At home I have installed Pi-Hole on a Fedora 28 machine, and it is now working properly serving IPv4 addresses via DHCP, acting as the DNS server, and blocking IPv4 addresses as appropriate. However, it seems to be failing to block IPv6 addresses. In the log I see (for example):
2018-06-12 00:11:15 IPv4 v10.events.data.microsoft.com 192.168.1.79 Pi-holed - Whitelist 2018-06-12 00:11:15 IPv6 v10.events.data.microsoft.com 192.168.1.79 OK (forwarded) - Blacklist
...There are a good many other such combinations: IPv4 Pi-holed, IPv6 forwarded at the same timestamp to the same FQDN.
I know very little about IPv6 at this moment. These are a few of the gaps in my knowledge that I think are contributing to my issue:
- How do I handle distributing IPv6 addresses in my home LAN? On Pi-Hole's DHCP page, there's a setting to "Enable IPv6 Support", which I've done. Does this mean my Pi-Hole will now serve up IPv6 addresses?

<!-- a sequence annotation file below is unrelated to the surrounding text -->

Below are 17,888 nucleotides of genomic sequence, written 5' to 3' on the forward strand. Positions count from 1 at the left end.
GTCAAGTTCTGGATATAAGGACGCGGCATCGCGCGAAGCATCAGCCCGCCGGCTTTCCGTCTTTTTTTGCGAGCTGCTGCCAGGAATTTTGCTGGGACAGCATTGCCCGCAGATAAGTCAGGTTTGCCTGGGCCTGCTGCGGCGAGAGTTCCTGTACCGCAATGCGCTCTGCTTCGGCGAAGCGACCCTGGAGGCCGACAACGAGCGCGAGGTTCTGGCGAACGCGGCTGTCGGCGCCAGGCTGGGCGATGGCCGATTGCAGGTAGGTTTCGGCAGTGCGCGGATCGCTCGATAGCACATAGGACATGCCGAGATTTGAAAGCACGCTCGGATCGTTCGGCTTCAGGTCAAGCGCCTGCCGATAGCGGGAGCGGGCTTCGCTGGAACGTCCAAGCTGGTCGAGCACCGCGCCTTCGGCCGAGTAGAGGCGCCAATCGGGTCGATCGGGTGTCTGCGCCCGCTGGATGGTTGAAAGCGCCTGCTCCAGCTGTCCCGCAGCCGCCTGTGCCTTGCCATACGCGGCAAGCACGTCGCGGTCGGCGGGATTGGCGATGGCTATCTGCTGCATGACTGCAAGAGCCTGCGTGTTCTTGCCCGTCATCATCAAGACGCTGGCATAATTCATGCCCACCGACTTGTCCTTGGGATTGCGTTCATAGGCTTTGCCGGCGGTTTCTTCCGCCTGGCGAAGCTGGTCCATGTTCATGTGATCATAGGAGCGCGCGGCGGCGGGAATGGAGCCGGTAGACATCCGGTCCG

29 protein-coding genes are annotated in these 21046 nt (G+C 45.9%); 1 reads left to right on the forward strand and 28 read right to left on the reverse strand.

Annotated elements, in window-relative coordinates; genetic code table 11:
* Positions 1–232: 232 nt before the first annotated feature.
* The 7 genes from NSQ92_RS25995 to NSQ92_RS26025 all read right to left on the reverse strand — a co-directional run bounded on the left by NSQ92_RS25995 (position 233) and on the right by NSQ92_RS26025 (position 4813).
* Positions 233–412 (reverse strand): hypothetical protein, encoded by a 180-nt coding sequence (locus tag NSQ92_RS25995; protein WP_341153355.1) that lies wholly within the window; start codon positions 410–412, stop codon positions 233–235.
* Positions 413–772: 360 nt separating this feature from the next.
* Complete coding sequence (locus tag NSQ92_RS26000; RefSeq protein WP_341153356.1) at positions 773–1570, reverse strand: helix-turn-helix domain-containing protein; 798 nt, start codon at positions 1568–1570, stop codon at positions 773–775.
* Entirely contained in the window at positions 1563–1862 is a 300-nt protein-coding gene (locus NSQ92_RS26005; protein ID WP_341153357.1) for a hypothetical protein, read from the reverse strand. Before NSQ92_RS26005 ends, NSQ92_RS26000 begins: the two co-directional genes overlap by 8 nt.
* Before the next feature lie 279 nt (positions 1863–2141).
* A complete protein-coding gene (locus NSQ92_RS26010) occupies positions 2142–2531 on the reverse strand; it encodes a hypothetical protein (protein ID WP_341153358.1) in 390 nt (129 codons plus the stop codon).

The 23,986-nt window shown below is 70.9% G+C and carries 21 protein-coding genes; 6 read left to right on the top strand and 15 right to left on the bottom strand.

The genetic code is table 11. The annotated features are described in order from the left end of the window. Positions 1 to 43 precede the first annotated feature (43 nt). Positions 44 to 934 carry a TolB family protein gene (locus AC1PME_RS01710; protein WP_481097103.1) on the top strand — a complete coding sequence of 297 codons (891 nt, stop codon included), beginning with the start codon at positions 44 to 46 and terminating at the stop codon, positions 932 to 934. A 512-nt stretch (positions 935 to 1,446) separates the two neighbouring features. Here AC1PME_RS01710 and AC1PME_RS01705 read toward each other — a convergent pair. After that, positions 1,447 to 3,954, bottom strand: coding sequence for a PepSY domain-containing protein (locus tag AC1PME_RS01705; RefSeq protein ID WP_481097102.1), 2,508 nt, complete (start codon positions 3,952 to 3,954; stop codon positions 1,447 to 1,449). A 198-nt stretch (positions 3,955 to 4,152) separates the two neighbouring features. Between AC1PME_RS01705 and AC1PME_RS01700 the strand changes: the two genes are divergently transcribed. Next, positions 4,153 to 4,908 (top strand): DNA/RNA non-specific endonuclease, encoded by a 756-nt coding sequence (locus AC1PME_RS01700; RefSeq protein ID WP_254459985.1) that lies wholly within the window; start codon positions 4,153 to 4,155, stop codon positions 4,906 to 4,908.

- On my router, I have various IPv6 settings: IPv6 (I turned it on), DHCPv6 (also on, but makes no difference if it's off it seems), DHCPv6 Prefix Delegation (on, and unmodifyable when DHCPv6 is off). This may be colliding with PiHole, but,
- I don't know if I can shut off IPv6 or even DHCPv6 on my router, because from what I've read, the concept of having NAT'ed IPv6 addresses inside the LAN is passe'. All devices get a routable IPv6 address these days because of the large address space.
- I cannot modify the Upstream DNS servers on my PiHole settings page to include, for example, Google's IPv6 servers. I don't know why.
IPv6 testing sites show that I can reach them via IPv6.
Ultimately, I'm concerned about two things: I can't change the IPv6 DNS settings, and the logs show that IPv6 entries are forwarded.